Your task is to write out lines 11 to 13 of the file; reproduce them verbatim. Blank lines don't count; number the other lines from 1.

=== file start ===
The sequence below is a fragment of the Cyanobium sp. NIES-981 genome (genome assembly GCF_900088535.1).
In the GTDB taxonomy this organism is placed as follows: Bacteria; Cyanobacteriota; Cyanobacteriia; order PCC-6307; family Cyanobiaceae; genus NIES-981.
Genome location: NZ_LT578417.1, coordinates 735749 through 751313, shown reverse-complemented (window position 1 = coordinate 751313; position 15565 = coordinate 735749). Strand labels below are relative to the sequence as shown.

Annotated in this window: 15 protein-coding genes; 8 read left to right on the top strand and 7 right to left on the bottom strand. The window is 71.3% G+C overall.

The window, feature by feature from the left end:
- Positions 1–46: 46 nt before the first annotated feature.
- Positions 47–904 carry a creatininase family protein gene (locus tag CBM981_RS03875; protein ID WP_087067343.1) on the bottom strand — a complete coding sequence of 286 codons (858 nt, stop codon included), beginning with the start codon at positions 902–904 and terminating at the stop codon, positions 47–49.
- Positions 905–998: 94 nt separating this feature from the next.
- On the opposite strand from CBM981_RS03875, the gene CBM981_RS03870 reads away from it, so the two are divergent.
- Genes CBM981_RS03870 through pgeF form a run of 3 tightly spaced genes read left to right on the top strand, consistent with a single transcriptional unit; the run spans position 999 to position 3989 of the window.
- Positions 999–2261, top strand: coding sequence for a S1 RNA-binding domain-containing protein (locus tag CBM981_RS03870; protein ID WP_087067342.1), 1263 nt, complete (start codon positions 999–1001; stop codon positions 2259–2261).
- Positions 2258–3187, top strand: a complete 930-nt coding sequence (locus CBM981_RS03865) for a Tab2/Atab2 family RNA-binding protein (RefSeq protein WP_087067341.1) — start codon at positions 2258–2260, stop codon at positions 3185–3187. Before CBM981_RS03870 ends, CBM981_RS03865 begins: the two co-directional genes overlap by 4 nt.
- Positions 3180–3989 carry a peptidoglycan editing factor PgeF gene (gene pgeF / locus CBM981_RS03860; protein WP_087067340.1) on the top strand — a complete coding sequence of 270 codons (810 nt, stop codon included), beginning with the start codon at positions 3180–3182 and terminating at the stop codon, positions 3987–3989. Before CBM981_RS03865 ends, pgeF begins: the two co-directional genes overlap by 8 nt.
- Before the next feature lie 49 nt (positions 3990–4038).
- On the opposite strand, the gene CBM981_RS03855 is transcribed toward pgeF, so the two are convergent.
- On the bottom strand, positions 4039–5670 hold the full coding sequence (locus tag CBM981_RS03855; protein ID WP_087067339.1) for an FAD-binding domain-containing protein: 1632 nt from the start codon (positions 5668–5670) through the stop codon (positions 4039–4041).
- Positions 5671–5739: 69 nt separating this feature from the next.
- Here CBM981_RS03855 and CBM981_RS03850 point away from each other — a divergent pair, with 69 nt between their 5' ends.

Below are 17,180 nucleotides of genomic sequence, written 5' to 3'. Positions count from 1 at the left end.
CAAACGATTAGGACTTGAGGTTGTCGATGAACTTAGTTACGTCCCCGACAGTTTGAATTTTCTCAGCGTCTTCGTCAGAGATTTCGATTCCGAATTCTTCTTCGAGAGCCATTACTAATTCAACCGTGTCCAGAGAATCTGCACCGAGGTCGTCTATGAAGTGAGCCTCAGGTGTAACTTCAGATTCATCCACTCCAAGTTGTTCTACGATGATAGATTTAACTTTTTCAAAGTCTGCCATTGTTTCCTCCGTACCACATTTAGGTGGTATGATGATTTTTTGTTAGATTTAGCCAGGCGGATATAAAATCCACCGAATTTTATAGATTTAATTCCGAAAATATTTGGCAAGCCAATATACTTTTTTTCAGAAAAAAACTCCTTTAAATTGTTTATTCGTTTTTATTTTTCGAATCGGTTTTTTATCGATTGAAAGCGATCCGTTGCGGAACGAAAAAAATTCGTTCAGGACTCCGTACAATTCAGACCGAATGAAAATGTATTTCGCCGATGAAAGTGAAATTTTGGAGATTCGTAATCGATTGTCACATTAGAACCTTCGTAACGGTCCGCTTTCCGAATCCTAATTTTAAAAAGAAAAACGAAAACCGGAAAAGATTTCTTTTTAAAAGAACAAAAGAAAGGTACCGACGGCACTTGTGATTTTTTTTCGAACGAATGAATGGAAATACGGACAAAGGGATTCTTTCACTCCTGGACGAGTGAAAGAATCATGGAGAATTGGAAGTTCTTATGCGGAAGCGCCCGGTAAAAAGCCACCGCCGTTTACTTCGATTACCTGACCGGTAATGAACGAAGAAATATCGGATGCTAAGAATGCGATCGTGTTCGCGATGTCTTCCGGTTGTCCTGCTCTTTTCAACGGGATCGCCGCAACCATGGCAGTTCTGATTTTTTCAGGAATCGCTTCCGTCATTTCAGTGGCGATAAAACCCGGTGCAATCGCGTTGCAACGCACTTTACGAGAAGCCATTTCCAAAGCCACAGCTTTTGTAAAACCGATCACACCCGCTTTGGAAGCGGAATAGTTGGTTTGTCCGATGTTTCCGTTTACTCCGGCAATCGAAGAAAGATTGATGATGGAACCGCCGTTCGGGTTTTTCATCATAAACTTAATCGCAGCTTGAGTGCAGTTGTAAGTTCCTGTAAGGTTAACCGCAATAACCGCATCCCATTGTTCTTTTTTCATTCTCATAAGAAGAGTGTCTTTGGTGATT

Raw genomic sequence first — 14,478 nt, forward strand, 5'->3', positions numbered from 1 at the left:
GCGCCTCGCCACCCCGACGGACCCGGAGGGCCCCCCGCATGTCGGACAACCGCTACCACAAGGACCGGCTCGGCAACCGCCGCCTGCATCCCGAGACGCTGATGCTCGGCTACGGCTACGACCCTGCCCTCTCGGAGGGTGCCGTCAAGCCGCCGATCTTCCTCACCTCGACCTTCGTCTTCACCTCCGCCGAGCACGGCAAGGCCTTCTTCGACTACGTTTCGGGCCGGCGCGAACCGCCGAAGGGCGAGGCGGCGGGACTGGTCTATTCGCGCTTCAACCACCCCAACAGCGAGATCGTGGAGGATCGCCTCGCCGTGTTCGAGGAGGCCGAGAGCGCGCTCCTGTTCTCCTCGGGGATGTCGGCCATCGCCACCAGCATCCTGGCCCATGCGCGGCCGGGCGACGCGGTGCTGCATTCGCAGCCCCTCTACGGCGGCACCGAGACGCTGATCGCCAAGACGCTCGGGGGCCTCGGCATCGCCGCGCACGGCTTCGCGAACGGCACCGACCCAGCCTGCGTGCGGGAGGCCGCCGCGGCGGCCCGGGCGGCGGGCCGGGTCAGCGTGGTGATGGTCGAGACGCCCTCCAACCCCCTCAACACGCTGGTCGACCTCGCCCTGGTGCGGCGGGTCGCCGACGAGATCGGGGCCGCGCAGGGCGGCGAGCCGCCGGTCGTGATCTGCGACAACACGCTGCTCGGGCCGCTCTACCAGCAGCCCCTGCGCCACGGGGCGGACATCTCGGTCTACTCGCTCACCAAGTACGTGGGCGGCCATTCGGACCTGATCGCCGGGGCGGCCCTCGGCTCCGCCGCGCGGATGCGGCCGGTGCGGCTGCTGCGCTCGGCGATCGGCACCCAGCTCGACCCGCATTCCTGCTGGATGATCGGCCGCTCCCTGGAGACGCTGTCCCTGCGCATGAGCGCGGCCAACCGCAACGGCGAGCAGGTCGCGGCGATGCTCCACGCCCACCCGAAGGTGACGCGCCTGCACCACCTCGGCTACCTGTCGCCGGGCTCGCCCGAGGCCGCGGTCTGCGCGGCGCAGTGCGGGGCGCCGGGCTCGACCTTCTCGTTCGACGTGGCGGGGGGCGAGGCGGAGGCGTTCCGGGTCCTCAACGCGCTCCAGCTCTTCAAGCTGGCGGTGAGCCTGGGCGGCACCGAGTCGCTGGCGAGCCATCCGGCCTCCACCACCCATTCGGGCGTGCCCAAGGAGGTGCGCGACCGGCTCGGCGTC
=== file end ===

- Positions 999–2261, top strand: coding sequence for a S1 RNA-binding domain-containing protein (locus tag CBM981_RS03870; protein ID WP_087067342.1), 1263 nt, complete (start codon positions 999–1001; stop codon positions 2259–2261).
- Positions 2258–3187, top strand: a complete 930-nt coding sequence (locus CBM981_RS03865) for a Tab2/Atab2 family RNA-binding protein (RefSeq protein WP_087067341.1) — start codon at positions 2258–2260, stop codon at positions 3185–3187. Before CBM981_RS03870 ends, CBM981_RS03865 begins: the two co-directional genes overlap by 4 nt.
- Positions 3180–3989 carry a peptidoglycan editing factor PgeF gene (gene pgeF / locus CBM981_RS03860; protein WP_087067340.1) on the top strand — a complete coding sequence of 270 codons (810 nt, stop codon included), beginning with the start codon at positions 3180–3182 and terminating at the stop codon, positions 3987–3989. Before CBM981_RS03865 ends, pgeF begins: the two co-directional genes overlap by 8 nt.